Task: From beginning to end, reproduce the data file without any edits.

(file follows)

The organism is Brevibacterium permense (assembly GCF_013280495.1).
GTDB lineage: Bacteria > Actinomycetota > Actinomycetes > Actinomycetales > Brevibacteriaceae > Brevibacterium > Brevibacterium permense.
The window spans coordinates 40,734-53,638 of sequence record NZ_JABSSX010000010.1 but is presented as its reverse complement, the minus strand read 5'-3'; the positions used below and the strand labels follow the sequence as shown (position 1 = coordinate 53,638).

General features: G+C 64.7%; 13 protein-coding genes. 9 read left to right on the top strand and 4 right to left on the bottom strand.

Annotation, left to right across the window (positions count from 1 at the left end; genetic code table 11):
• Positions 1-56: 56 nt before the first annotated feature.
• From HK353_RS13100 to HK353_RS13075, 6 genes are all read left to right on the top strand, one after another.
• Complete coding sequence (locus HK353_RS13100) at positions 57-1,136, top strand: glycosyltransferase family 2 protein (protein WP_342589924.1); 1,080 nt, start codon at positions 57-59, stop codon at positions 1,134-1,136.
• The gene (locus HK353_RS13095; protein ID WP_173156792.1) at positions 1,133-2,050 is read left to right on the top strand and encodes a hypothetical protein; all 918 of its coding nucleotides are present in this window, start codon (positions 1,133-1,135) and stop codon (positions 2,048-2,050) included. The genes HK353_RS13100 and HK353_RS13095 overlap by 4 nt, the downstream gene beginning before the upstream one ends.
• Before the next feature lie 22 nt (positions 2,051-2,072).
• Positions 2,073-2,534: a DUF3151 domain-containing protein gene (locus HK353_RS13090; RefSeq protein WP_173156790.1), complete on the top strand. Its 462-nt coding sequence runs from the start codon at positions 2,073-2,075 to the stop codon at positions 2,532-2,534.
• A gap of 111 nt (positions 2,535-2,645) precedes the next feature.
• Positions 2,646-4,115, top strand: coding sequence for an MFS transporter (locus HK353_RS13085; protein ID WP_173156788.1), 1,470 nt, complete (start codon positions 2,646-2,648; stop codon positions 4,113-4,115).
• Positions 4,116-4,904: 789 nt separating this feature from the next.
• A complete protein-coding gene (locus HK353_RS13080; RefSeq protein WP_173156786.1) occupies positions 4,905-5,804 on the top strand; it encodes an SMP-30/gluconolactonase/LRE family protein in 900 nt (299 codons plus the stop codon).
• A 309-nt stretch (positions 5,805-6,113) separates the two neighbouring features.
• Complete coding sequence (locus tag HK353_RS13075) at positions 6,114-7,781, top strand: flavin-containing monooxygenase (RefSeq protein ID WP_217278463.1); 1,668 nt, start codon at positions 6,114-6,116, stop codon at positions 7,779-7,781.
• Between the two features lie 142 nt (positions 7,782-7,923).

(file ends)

The organism is Brevibacterium permense (assembly GCF_013280495.1).
GTDB lineage: Bacteria > Actinomycetota > Actinomycetes > Actinomycetales > Brevibacteriaceae > Brevibacterium > Brevibacterium permense.
The window spans coordinates 40,734-53,638 of sequence record NZ_JABSSX010000010.1 but is presented as its reverse complement, the minus strand read 5'-3'; the positions used below and the strand labels follow the sequence as shown (position 1 = coordinate 53,638).

General features: G+C 64.7%; 13 protein-coding genes. 9 read left to right on the top strand and 4 right to left on the bottom strand.

Annotation, left to right across the window (positions count from 1 at the left end; genetic code table 11):
• Positions 1-56: 56 nt before the first annotated feature.
• From HK353_RS13100 to HK353_RS13075, 6 genes are all read left to right on the top strand, one after another.
• Complete coding sequence (locus HK353_RS13100) at positions 57-1,136, top strand: glycosyltransferase family 2 protein (protein WP_342589924.1); 1,080 nt, start codon at positions 57-59, stop codon at positions 1,134-1,136.
• The gene (locus HK353_RS13095; protein ID WP_173156792.1) at positions 1,133-2,050 is read left to right on the top strand and encodes a hypothetical protein; all 918 of its coding nucleotides are present in this window, start codon (positions 1,133-1,135) and stop codon (positions 2,048-2,050) included. The genes HK353_RS13100 and HK353_RS13095 overlap by 4 nt, the downstream gene beginning before the upstream one ends.
• Before the next feature lie 22 nt (positions 2,051-2,072).
• Positions 2,073-2,534: a DUF3151 domain-containing protein gene (locus HK353_RS13090; RefSeq protein WP_173156790.1), complete on the top strand. Its 462-nt coding sequence runs from the start codon at positions 2,073-2,075 to the stop codon at positions 2,532-2,534.
• A gap of 111 nt (positions 2,535-2,645) precedes the next feature.
• Positions 2,646-4,115, top strand: coding sequence for an MFS transporter (locus HK353_RS13085; protein ID WP_173156788.1), 1,470 nt, complete (start codon positions 2,646-2,648; stop codon positions 4,113-4,115).
• Positions 4,116-4,904: 789 nt separating this feature from the next.
• A complete protein-coding gene (locus HK353_RS13080; RefSeq protein WP_173156786.1) occupies positions 4,905-5,804 on the top strand; it encodes an SMP-30/gluconolactonase/LRE family protein in 900 nt (299 codons plus the stop codon).
• A 309-nt stretch (positions 5,805-6,113) separates the two neighbouring features.
• Complete coding sequence (locus tag HK353_RS13075) at positions 6,114-7,781, top strand: flavin-containing monooxygenase (RefSeq protein ID WP_217278463.1); 1,668 nt, start codon at positions 6,114-6,116, stop codon at positions 7,779-7,781.
• Between the two features lie 142 nt (positions 7,782-7,923).